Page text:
Guest post by Isabel Parlett, owner of Parlance Training.
Every entrepreneur needs a coach. An ambitious athlete wouldn’t dream of going into competition without one. If you take your success (and your well-being) seriously, you’ll want the competitive edge that a skilled coach can give. Whether your business is brand-new, struggling, or thriving, you can probably get more profit and more pleasure with the help of a coach.
What is a coach? A coach is someone with whom you work on an on-going basis whose sole purpose is to support you in doing and being your best. Think of a coach as a personal trainer for your life. By helping you set goals, challenging you to take action, reviewing results, and introducing new concepts and approaches, a coach helps you to produce better results with less effort. Unlike many consultants, a coach stays with you week to week, month to month, and even year to year as you and your business grow. Your coach will become an expert on you and on what you need to be at your best. If you’re an entrepreneur, a coach will also guide you as you set up a strategic business plan, align your business goals with your personal values, eliminate distractions, and plug up profit holes.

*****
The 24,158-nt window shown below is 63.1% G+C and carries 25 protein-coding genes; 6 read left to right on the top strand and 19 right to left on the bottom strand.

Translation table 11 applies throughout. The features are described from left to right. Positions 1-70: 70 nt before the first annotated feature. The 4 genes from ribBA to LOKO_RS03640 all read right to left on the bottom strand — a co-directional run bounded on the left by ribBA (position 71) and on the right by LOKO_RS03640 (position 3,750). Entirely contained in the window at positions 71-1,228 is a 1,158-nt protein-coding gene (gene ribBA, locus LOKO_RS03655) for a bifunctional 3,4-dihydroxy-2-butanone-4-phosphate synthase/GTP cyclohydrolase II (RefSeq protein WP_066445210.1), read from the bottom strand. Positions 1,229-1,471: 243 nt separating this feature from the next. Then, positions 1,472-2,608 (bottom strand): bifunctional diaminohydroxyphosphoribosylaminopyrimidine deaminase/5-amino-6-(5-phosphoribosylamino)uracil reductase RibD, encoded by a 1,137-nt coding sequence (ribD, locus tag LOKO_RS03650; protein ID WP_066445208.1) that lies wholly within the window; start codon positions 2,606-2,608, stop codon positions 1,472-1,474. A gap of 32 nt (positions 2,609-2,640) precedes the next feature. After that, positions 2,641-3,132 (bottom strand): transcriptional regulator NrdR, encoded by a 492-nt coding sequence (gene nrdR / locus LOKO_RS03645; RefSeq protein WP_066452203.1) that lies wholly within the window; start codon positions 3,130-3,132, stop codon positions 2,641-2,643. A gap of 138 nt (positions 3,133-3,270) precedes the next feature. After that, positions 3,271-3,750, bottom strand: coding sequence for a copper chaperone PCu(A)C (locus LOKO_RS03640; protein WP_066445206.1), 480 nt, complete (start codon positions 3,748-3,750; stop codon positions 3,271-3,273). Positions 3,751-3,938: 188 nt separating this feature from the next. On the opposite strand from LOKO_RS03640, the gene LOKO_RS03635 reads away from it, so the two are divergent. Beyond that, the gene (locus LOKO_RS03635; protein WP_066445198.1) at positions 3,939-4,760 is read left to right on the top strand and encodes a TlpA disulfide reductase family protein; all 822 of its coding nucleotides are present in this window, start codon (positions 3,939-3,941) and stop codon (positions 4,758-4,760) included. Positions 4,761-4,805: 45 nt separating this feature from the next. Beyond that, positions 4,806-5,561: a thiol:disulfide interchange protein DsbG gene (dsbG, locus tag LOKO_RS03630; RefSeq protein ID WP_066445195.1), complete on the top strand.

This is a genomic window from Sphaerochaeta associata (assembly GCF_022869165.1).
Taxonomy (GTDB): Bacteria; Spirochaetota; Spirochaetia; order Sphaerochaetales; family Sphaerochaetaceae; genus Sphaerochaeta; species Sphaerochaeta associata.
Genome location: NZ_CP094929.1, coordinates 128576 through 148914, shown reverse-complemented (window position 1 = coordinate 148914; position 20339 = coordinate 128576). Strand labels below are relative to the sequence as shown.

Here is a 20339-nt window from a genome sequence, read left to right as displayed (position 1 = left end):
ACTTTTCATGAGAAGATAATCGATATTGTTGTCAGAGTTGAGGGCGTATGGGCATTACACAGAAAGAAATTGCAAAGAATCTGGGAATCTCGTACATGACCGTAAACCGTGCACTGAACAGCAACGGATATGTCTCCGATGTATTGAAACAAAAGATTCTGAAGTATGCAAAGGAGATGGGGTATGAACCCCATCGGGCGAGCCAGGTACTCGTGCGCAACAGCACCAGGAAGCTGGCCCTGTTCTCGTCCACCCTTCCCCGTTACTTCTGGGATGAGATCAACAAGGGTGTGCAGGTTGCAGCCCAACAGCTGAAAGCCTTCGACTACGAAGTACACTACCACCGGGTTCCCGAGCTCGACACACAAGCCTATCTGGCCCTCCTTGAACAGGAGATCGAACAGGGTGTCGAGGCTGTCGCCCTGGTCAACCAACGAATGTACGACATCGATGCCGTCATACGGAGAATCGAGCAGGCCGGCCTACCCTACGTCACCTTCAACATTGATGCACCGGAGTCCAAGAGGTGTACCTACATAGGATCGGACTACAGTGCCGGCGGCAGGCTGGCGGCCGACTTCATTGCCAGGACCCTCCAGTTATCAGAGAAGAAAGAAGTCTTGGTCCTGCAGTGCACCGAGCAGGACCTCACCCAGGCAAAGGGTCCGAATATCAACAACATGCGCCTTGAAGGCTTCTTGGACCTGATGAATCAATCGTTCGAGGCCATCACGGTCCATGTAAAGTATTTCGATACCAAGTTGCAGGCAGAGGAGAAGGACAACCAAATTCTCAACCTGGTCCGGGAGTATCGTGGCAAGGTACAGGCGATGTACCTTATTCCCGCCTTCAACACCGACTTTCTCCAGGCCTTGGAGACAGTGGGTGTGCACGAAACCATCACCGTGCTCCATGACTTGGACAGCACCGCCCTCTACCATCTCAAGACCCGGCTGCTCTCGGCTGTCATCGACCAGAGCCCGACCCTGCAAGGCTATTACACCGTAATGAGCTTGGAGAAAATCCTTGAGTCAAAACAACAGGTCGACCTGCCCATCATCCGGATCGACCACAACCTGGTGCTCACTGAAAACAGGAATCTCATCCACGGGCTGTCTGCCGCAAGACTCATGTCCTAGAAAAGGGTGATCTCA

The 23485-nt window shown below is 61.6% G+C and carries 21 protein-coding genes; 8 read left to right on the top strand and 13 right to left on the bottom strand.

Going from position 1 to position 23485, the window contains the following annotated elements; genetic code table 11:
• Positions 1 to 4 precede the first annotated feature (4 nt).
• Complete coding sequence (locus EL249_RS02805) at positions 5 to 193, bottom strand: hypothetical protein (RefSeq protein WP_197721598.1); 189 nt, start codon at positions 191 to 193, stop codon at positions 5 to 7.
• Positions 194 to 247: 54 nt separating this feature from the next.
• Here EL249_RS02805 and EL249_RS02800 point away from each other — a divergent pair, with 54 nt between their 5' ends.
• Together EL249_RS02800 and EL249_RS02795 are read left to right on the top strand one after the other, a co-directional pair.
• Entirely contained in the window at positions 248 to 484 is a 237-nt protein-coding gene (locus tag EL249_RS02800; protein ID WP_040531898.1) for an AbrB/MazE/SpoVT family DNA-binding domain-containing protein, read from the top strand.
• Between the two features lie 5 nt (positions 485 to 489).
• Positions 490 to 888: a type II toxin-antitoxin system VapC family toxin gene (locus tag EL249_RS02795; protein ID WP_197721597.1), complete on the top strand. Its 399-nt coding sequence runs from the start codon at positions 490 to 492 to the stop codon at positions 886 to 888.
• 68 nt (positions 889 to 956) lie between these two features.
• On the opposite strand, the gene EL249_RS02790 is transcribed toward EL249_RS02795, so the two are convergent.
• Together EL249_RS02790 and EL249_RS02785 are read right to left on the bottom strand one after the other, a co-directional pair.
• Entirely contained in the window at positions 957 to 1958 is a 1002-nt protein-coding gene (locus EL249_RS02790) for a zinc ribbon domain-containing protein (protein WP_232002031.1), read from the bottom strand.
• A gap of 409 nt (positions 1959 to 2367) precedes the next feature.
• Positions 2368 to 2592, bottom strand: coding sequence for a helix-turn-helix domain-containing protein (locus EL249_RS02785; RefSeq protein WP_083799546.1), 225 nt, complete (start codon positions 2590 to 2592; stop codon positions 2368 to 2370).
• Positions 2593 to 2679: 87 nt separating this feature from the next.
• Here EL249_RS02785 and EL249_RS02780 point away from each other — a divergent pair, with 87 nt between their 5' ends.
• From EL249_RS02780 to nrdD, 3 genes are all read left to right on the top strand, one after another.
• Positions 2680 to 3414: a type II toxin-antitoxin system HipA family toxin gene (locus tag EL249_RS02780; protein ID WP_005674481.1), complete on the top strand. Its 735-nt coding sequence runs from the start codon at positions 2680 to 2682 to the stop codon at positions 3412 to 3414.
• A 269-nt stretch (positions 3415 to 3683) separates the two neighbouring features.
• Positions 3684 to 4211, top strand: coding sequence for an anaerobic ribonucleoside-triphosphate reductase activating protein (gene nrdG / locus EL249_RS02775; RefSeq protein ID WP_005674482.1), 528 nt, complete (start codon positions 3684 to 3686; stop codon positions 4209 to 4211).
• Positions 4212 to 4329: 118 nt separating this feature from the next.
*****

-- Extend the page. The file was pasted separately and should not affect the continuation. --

The truth is everyone can benefit from coaching. But for the entrepreneur that support is especially crucial. Why?
1. Running a business is risky.
Every year thousands of small businesses fold. As an entrepreneur, you’ll need every advantage to make your business successful and satisfying. By bringing in an objective adviser, who stays with you as you implement new ideas and plans, you tap into a broader range of resources for creating success. A coach will bring her own background and expertise to the table, as well as her experience working with other entrepreneurs. Often, the small shifts that a coach will suggest will have a dramatic impact on how you and your business function. Or a coach may challenge you to dramatic action like doubling your profits, or delegating 50% of your work load.
2. Being an entrepreneur can be lonely.